Interview with Demetri Walters
Master of Wine Berry Bros & Rudd

For 14 years I have been eagerly awaiting the arrival of a Master of wine to grace Dubai with his knowledge. Coincidentally, that day perfectly coincided with my first article for our newly born Wine Blog.
From the initial phone call from MMI, to the direct message to reserve my hotly anticipated interview shot, I delight in being able to report from my time with him.
The master, Demetri Walters, is a humble professional that works as wine educator and presenter for the iconic Berry Bros & Rudd, one of Britain’s oldest wine and spirit merchants. The iconic company first opened its doors back in 1698 at 3 St. James’s Street, London, where it still maintains its oldest residence.

Naturally we began the way all great interviews begin, by tasting of some of BB&R wines from around the world.
The line up was a mixture of new world and old world classic appellations.
BBR buys wine from producers and sell them under with his own label.
BBR sells wines to supermarket such Marks & Spencer and Waitrose, within their wine-shops, to private clients, to private clubs, Livery Companies, to restaurants, to airline companies, and they invented the first wine merchant website back in 1994, when was not really yet the era of the Internet as we know it today.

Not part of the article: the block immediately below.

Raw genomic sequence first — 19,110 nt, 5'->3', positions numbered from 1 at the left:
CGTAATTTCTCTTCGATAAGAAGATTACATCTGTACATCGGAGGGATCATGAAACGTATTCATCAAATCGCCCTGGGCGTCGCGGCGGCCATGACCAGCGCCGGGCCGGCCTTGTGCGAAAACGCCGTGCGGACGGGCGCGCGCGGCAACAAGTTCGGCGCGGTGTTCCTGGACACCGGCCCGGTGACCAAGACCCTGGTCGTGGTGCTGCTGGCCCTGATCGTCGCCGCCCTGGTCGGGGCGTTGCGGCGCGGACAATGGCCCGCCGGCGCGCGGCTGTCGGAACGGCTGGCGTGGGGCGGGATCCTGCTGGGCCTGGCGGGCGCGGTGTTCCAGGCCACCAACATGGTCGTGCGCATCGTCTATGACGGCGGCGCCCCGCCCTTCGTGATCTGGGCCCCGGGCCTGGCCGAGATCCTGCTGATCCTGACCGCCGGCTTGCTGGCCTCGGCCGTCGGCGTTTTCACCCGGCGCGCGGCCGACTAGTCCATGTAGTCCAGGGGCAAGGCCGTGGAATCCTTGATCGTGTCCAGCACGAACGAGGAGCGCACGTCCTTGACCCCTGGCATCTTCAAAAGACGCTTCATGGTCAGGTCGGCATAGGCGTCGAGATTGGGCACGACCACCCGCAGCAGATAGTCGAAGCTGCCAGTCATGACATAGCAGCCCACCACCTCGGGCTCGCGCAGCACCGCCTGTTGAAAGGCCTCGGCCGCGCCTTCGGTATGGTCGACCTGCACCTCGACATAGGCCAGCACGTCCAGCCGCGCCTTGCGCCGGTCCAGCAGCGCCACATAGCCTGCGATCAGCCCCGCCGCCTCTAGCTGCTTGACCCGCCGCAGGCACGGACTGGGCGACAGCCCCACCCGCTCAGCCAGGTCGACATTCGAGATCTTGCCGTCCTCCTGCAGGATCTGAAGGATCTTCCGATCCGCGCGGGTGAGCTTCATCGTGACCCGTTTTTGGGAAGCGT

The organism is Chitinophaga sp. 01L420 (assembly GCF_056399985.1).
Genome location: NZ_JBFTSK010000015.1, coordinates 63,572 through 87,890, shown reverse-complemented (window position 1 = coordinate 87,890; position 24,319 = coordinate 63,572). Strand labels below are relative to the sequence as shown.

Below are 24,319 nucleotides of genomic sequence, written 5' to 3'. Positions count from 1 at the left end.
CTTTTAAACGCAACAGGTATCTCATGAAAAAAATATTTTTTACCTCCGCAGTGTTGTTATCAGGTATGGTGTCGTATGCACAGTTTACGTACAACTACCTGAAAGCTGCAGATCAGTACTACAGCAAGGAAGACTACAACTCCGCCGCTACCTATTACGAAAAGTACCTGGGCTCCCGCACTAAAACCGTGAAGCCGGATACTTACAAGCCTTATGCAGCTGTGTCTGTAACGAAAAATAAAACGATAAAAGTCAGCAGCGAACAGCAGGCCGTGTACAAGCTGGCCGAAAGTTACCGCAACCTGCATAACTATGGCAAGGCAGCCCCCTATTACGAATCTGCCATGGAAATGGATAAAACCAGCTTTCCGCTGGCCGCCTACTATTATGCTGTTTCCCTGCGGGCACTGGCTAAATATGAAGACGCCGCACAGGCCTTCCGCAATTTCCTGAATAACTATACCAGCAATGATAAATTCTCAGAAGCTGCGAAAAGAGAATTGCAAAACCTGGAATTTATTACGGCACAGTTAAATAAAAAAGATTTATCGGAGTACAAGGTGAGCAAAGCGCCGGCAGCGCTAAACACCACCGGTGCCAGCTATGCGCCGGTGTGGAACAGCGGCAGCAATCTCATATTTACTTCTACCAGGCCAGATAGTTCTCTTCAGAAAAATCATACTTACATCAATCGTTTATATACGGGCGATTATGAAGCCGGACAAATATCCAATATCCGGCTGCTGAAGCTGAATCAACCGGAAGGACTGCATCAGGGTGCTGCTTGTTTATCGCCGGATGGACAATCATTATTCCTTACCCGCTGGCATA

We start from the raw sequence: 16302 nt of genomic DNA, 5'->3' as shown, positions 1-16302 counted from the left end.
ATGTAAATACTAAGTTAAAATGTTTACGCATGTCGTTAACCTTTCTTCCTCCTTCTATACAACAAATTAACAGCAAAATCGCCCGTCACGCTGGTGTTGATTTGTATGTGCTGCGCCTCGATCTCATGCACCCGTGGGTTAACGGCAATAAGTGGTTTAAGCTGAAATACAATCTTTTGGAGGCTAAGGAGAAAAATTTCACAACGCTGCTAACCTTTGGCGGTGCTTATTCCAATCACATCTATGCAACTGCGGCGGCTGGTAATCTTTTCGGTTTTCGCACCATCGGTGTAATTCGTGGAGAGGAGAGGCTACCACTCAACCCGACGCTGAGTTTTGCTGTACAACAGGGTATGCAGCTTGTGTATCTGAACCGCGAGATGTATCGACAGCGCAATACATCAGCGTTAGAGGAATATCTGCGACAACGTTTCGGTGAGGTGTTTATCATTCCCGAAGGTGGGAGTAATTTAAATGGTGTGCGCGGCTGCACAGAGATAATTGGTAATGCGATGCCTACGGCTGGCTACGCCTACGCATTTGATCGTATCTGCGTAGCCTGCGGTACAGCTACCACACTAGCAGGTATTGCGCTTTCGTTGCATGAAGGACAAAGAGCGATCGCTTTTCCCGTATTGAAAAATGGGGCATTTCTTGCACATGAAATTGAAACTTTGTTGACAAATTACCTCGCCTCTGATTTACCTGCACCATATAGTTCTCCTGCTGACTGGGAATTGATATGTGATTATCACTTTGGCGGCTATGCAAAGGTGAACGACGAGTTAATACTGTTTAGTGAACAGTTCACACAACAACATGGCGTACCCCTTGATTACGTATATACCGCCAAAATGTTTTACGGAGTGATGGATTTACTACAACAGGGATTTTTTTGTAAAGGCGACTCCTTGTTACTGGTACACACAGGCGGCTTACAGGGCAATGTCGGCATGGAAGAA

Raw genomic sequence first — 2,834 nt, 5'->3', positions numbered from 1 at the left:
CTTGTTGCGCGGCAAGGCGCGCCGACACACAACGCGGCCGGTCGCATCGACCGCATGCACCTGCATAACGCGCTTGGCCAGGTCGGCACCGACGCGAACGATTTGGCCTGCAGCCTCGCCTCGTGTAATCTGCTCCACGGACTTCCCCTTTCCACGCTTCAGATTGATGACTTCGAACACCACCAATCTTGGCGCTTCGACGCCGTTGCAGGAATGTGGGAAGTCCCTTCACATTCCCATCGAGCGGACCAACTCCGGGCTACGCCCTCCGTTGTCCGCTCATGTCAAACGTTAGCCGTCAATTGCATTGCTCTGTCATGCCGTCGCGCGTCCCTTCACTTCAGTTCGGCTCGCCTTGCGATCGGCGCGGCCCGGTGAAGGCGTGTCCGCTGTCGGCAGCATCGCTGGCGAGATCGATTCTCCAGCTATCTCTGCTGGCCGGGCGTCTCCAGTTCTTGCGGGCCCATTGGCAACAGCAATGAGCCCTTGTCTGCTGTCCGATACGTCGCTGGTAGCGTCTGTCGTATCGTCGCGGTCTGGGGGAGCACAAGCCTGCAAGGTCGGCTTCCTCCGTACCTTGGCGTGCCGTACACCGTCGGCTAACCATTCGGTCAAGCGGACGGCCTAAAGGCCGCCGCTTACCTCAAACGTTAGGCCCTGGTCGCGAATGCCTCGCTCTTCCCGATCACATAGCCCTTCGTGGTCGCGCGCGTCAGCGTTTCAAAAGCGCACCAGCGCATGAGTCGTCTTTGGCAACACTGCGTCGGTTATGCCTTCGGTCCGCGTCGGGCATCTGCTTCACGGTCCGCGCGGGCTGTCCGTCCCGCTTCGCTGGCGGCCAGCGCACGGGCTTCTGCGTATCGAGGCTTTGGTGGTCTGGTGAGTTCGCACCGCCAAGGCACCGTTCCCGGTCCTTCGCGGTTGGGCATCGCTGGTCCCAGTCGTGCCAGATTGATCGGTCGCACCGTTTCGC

The tasting wines:
Good Ordinary White by Dourthe, Bordeaux 2014
Sauvignon Blanc by Seifried, New Zealand 2015
Chablis by Domaine du Colombier, Burgundy 2013
Bougogne Rouge by Maison Roche de Bellene, Burgundy 2012
Nuits-St Georges, Benjamin Leroux, Burgundy 2012
Côte du Rhône by Famille Perrin, Rhone Valley 2012
Good Ordinary Claret by Dourthe, Bordeaux 2013
Margaux by Chateau Brane-Cantenac, Bordeaux 2012
Chianti Classico by Badia a Coltibuono, Tuscany 2014
Brunello di Montalcino by La Serena, Tuscany 2010
St. James Finest Reserve Port, Quinta De La Rosa, Portugal

After this beautiful educational tasting, I nervously catch Demetri’s attention, with an unspoken hint that I was ready for our interview. Although prepared, the feeling of student interviewing the master refused to leave me. Yet I need not have worried. I didn’t even use my readily prepared notes after the first 2 questions, instead I found myself enthralled in engaging and passionate conversation, as if talking to a long lost friend at an all too familiar bar. This is one of the most beautiful things I love in the wine word- mutual passion for our craft.